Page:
Yes, that…

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October 11, 2009, 7:47 am

In which I abuse some poor defenseless numbers.

I’ve hesitated to post on this for a couple of days now, largely because I am in agreement with the conclusion: men, don’t hit on strange women in public, it’s obnoxious as hell.  But I find the reasoning to be pernicious, and since I’ve been thinking about it for three days…

The piece follows on the heels of this boneheaded xkcd comic, in which hero Stick Man decides not to talk to a strange woman on the train because he doesn’t want to come off as creepy, and it turns out she was trying to attract him by pulling out her netbook!  True love lost!  The takeaway, I imagine, is that nice guys lose, because they no longer read the universal symbol of desire that is the eeePC.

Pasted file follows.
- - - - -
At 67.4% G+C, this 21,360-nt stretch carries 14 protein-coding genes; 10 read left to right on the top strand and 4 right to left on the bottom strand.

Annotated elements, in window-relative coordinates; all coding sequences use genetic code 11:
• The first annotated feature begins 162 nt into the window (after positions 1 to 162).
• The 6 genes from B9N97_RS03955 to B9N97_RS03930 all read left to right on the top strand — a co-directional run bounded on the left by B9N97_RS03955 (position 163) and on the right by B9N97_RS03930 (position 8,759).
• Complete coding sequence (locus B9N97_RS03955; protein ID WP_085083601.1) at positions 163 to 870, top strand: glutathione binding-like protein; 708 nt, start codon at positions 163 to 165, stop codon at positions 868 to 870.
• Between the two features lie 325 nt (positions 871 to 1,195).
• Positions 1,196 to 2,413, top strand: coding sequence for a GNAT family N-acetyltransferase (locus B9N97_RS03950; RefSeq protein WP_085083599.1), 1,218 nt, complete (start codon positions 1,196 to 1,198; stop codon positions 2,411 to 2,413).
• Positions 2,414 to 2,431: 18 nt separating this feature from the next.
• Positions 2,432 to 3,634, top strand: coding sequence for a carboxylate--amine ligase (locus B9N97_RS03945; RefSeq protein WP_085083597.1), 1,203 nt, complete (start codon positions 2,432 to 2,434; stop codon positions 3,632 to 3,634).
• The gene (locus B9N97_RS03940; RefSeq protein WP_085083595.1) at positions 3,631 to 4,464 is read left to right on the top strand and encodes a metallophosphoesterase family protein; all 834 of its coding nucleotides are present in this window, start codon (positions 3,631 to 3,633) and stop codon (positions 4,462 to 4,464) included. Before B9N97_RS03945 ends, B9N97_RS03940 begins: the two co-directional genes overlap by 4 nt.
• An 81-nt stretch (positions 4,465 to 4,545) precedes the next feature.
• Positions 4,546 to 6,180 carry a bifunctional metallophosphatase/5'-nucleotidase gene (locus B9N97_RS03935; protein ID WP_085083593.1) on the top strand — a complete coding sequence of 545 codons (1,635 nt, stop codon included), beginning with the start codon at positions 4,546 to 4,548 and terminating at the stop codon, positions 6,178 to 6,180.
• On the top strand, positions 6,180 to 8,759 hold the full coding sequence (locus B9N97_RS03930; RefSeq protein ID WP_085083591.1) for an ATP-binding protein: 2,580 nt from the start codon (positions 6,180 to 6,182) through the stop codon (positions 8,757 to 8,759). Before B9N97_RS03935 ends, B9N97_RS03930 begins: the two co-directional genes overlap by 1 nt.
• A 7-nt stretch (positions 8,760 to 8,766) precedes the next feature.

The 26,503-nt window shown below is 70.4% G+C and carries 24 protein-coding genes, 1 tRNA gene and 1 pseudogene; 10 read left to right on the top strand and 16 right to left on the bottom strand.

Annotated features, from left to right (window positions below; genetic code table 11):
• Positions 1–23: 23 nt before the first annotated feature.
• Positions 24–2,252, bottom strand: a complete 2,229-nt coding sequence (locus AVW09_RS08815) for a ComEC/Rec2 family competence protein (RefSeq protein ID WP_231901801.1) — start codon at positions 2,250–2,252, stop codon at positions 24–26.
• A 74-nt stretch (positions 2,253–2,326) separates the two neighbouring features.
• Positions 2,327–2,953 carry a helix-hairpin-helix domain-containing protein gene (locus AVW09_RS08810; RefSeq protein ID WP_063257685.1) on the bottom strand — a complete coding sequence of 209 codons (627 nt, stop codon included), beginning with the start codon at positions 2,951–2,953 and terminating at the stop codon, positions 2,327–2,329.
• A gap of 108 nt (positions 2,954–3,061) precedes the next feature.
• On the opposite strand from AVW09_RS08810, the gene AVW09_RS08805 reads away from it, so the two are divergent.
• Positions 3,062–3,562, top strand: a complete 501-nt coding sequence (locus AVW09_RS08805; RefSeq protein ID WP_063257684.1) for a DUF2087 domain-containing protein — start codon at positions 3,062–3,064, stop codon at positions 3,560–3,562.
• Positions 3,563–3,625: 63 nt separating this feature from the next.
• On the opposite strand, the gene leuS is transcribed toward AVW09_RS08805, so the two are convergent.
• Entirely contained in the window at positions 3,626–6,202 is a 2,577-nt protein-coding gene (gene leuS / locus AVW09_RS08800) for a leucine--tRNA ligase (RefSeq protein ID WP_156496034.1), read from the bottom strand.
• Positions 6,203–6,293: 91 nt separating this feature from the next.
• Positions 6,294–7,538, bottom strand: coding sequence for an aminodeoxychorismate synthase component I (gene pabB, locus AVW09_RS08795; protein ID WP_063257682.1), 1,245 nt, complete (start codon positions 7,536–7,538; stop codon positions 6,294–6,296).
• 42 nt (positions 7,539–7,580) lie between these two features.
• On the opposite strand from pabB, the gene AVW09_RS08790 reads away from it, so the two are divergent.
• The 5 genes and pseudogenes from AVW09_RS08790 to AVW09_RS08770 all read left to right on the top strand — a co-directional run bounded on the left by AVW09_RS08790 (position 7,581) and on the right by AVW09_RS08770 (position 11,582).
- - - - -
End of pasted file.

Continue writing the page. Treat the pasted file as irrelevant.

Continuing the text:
So, the piece.   It’s called Schrödinger’s Rapist.  Nice men should not approach women on trains because women think like this:

So when you, a stranger, approach me, I have to ask myself: Will this man rape …

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October 9, 2009, 6:27 pm

This being my only comment this season on the state of the academic job market in philosophy.

There’s something strange about the popular area of specialization this year:


September 24, 2009, 11:23 am

In which I am not perky.

So this is not cool. It’s a little better in context, where Kealey is writing on the sin of “lust” as one of the seven deadly sins of the academy, and it’s meant to be lighthearted.  But it really should go without saying that female students are not “perks” and it’s entirely possible that the curvy young woman asking for help on an essay just wants help on an essay, and good advice would not say “look, but don’t touch”, but “be a professional.”